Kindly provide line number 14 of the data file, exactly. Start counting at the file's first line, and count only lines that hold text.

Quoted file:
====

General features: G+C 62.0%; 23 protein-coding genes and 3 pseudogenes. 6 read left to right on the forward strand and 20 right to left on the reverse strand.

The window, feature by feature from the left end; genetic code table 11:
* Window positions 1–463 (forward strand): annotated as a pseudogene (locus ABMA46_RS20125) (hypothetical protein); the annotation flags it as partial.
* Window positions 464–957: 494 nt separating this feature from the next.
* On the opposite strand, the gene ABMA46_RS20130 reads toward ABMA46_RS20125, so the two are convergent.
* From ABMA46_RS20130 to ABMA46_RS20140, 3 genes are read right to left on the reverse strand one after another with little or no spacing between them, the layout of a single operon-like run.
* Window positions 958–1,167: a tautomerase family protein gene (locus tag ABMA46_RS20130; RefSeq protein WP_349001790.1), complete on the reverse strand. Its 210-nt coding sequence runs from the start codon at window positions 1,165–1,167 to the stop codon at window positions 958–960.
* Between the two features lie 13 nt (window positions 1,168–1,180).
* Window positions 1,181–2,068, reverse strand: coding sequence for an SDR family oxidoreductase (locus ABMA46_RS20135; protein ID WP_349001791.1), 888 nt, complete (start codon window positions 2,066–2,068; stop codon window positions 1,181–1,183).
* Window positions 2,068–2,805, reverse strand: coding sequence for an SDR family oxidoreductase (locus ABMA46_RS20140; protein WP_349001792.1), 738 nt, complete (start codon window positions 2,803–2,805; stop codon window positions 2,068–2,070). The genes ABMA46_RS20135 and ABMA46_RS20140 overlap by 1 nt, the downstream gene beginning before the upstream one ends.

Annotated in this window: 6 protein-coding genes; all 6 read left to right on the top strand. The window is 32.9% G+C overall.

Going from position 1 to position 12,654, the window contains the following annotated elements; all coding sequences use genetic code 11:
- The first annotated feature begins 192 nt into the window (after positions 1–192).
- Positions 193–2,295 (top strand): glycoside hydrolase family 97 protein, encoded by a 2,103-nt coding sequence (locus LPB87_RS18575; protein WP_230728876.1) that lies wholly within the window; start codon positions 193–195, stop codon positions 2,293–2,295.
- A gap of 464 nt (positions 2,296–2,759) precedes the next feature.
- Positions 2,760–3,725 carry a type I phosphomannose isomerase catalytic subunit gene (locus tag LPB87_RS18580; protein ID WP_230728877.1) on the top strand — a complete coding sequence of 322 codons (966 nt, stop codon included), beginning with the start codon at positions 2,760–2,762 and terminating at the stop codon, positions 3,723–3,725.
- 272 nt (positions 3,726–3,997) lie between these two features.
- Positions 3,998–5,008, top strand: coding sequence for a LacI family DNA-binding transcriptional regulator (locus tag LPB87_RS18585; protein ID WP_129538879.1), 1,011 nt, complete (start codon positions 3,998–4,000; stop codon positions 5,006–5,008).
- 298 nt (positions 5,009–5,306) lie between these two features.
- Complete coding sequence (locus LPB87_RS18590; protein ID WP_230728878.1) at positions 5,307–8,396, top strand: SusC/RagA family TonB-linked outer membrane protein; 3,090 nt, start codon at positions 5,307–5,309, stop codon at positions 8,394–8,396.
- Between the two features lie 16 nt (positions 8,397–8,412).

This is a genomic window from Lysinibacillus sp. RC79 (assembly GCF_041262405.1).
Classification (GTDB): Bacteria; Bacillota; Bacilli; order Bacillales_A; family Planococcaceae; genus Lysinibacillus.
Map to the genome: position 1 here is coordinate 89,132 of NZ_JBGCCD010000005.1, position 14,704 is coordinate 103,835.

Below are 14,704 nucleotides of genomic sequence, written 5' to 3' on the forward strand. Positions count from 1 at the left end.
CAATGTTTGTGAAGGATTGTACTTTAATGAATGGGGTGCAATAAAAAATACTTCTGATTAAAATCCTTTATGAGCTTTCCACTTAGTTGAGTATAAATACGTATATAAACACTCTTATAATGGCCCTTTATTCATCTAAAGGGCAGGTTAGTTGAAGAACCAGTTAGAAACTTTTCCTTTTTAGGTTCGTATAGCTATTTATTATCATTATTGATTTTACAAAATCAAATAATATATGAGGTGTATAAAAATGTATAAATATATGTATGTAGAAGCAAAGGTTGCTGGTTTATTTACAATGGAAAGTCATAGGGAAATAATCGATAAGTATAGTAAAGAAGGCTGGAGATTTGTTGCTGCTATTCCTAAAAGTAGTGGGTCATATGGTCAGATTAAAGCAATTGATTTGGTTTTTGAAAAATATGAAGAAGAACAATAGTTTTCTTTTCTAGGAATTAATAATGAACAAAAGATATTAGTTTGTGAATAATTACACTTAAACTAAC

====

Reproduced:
- Positions 193–2,295 (top strand): glycoside hydrolase family 97 protein, encoded by a 2,103-nt coding sequence (locus LPB87_RS18575; protein WP_230728876.1) that lies wholly within the window; start codon positions 193–195, stop codon positions 2,293–2,295.